From Publishers Weekly
Set in 1946, Lucarelli's taut middle volume of his De Luca trilogy (after Carte Blanche
) finds Commissario De Luca, who was a police officer during the Mussolini regime, in a perilous position. Under an assumed name, De Luca is just trying to survive any way he can when a member of the Partisan Police catches him in the woods outside Ravenna and drags him into an investigation of a triple homicide. Despite his instincts for self-preservation, De Luca can't refrain from making observations that display his professional expertise. When he's seduced by the local strongman's girlfriend, De Luca finds himself further at risk. While many authors have written of the conflicts faced by honest police officers in Nazi Germany, few American readers will be familiar with the aftermath of WWII in Italy, and Lucarelli excels at portraying fear and suspicion in a country struggling to recover from its national trauma. (May)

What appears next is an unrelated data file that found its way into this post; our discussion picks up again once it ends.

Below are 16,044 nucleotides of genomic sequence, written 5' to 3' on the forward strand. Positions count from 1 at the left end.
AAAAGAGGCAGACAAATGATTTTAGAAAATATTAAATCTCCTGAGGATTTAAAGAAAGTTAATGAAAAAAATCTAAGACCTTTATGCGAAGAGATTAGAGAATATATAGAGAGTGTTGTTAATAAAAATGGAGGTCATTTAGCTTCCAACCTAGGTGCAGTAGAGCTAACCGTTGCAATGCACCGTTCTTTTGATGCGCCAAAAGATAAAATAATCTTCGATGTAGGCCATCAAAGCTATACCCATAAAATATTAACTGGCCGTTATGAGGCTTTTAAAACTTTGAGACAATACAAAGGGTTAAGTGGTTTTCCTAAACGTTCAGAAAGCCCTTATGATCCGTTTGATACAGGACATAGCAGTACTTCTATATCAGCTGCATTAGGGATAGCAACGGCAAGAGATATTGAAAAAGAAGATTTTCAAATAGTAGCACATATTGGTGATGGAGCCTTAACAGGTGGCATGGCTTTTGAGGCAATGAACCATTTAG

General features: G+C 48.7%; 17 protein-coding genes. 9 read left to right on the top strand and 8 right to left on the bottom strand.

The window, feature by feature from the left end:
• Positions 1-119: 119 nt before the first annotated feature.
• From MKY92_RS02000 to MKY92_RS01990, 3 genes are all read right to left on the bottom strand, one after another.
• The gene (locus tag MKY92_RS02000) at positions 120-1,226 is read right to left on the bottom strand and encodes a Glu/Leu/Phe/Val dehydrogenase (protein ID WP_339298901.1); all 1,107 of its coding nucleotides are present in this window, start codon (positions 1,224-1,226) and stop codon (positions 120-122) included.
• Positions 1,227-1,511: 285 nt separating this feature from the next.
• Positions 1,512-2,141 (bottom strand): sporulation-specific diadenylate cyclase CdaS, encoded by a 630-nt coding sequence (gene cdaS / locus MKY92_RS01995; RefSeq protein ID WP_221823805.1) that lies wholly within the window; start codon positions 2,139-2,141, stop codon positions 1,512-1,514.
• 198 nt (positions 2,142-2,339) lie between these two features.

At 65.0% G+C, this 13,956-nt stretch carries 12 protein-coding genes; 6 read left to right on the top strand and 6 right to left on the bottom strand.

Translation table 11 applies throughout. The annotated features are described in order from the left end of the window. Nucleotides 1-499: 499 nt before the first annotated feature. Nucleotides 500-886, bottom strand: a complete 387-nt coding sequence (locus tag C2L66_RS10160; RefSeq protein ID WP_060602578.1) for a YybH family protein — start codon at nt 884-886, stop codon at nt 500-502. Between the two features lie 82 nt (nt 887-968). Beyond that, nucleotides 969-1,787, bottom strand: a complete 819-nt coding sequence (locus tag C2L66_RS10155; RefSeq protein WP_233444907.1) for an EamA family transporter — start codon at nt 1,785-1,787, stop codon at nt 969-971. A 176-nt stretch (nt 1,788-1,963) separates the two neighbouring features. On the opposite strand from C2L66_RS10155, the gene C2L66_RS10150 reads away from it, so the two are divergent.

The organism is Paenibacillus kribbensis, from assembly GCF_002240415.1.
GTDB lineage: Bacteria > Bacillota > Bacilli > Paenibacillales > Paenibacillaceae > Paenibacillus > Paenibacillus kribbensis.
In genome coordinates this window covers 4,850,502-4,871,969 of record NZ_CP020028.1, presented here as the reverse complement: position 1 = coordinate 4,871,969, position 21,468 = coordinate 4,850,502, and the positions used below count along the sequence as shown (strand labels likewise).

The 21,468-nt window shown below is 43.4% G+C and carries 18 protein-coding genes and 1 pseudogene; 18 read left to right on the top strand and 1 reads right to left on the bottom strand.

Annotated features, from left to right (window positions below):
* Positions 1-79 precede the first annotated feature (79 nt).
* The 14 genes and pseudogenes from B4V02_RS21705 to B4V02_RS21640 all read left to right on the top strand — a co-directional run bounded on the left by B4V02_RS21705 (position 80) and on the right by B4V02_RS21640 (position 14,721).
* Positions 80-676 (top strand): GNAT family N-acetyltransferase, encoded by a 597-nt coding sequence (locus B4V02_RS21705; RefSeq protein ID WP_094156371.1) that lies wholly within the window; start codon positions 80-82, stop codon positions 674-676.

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The second in the De Luca Trilogy to appear in the U.S. is set in 1946 and finds the former Commisario De Luca dodging partisan reprisals for the role he played as a member of the secret police under Mussolini. When he's recognized by a partisan in an isolated village between Bologna and Rome, De Luca--torn between the need to keep a low profile and the inevitable curiosity he feels in the face of an unsolved crime--reluctantly agrees to help investigate a double murder with political implications. The moral ambiguity at the heart of Italy's postwar power struggle permeates the action in this tense, atmospheric tale. The hero's own ambiguity about his actions during the war, as well as his cynical view of the postwar world, links him to other ideologically imperiled investigators (Arkady Renko in Martin Cruz Smith's Moscow-set series, for example), but the most notable aspect of this trilogy is Lucarelli's ability to give texture to a particular historical moment. Bill OttCopyright © American Library Association. All rights reserved